About Africa and Africa Continental Free Trade Area (AfCTF)

High End Conference and Workshops

International experts will present and discuss important topics with over 800 participants. Presenters will speak about current and upcoming topics that will help Africa and Germany finding solutions for successful collaboration for the daily work & trade business as well as understanding common needs

Diplomatic Talks on Eye Level

In separate rooms diplomats and government personnel have the opportunity to speak about political solutions needed for a common understanding in daily trade.

Promising Investment Discussions

At special rooms, African governments and enterprises will meet German counterparts through pre-organized schedules to discuss investment opportunities between both sides.

African economies are beginning to recover from the impact of COVID-19. Despite making some gains in 2021, it could be difficult for nations to grow their economies in 2022, it seems.

African economies were badly hit by the emergence of COVID-19 in 2020 and the subsequent slowing of the global economy. On top of this, the lockdowns and restrictions accompanying the pandemic led to drops in the manufacturing of goods, trade volumes, investments, tourism and other revenue-generating activities across the continent.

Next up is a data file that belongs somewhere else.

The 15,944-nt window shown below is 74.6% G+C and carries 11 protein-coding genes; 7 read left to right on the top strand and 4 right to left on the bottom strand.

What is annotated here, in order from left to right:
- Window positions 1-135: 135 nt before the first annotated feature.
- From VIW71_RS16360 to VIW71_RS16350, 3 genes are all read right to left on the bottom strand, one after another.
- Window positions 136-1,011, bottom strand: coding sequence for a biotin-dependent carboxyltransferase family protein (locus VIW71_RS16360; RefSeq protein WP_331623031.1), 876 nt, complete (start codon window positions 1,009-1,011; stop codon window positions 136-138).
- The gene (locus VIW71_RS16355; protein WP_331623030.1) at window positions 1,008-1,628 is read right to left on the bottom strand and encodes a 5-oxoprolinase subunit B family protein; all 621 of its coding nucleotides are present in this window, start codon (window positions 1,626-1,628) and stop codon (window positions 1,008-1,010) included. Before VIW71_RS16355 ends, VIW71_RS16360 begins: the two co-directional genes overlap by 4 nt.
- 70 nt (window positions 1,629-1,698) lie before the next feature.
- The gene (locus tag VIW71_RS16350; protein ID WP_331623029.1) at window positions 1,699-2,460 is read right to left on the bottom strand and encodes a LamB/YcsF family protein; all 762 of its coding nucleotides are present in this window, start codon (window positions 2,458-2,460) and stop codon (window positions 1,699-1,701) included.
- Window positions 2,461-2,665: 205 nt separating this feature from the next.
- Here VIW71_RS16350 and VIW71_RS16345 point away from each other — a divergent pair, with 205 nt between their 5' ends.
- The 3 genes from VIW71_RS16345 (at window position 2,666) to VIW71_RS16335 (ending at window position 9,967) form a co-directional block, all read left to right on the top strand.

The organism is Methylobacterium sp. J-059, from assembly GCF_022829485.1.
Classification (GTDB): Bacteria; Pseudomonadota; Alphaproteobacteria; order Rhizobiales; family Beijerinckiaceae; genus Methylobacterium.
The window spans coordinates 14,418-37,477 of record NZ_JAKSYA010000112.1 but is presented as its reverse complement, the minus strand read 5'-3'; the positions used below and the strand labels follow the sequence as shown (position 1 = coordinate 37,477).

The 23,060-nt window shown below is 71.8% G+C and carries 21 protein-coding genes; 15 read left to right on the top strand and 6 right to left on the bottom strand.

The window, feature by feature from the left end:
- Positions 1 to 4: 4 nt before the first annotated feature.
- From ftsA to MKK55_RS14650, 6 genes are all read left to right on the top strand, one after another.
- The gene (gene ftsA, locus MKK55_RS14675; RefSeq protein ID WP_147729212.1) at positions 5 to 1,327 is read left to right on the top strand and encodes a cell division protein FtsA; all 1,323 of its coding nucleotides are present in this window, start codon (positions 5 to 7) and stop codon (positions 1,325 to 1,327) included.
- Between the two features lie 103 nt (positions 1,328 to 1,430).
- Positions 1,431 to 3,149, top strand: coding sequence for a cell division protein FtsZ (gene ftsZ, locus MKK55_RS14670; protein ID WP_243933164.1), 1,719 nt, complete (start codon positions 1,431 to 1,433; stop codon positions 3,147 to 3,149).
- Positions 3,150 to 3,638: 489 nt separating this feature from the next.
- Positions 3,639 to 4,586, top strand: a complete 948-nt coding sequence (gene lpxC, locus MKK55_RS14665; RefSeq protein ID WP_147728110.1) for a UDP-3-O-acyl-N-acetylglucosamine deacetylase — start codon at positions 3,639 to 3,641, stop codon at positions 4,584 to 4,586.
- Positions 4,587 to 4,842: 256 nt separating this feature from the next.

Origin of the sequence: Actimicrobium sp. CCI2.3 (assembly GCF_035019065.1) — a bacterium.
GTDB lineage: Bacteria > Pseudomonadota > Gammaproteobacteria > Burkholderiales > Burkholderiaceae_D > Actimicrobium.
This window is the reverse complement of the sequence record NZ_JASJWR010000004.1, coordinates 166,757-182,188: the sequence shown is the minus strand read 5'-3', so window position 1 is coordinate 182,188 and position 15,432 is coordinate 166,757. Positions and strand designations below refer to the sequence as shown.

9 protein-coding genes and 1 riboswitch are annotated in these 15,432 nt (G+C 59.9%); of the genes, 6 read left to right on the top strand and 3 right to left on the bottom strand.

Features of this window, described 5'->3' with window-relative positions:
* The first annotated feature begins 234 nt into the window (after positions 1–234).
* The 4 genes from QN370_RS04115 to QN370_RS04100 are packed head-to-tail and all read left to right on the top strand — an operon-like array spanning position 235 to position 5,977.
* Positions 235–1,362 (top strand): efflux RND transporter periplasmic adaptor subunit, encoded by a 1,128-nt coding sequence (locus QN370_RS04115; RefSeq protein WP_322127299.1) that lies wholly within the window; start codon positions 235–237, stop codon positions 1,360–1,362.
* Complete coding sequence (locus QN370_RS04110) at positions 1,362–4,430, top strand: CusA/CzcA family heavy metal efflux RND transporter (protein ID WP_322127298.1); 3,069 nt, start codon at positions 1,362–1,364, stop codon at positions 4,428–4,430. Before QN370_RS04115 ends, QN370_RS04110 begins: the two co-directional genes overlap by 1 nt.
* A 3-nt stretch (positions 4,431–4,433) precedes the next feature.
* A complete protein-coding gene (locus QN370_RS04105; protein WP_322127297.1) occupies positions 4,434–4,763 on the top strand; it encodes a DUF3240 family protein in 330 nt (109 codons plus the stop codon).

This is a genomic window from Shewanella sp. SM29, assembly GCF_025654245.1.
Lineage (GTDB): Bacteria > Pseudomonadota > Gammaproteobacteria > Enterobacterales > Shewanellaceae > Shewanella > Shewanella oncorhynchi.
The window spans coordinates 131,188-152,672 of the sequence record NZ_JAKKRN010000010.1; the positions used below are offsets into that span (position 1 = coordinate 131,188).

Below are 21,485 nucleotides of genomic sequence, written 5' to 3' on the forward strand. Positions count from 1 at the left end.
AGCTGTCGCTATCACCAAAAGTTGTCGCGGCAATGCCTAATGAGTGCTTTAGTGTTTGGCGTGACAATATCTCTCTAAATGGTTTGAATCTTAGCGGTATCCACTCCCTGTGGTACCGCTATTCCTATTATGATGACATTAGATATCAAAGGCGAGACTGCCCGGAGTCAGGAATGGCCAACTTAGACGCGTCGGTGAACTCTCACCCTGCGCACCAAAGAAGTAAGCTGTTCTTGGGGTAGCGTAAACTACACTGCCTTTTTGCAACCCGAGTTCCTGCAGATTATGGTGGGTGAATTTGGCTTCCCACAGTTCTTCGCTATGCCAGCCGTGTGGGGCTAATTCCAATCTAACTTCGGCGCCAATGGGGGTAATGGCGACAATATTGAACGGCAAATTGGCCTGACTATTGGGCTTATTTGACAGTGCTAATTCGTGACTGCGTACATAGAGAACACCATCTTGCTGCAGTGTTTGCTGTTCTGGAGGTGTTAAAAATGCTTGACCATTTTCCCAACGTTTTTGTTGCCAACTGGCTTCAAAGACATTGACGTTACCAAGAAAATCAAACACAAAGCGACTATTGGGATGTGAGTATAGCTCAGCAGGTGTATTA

Some of Africa’s poorer nations bounced back slightly in 2021. According to World Bank figures, emerging and developing economies, most of which are in Africa, grew by 6.3% at the end of 2021. The World Bank projects that this marginal growth in sub-Saharan Africa will continue in 2022.

Free trade hopes

A free trade zone officially began under the African Continental Free Trade Agreement (also known as AfCFTA) in early 2021, which has been signed by all African countries except Eritrea. Trade under the agreement is supposed to eventually result in a liberalized single market for goods and services, facilitated by the easy movement of people and capital.

In the long-term, the agreement is touted as having the potential to expand manufacturing, reduce poverty and inequality trends, and spur sustainable and inclusive growth.

Because duties and restrictions will fall on goods and services from countries that have ratified the agreement, once the rules of origin are established, this would actually give originating status to products “made in Africa.“ It will encourage and boost intra-African production, intra-African consumption and intra-African export.

Currently, most African countries lack the technical infrastructure needed to support free trade under the agreement.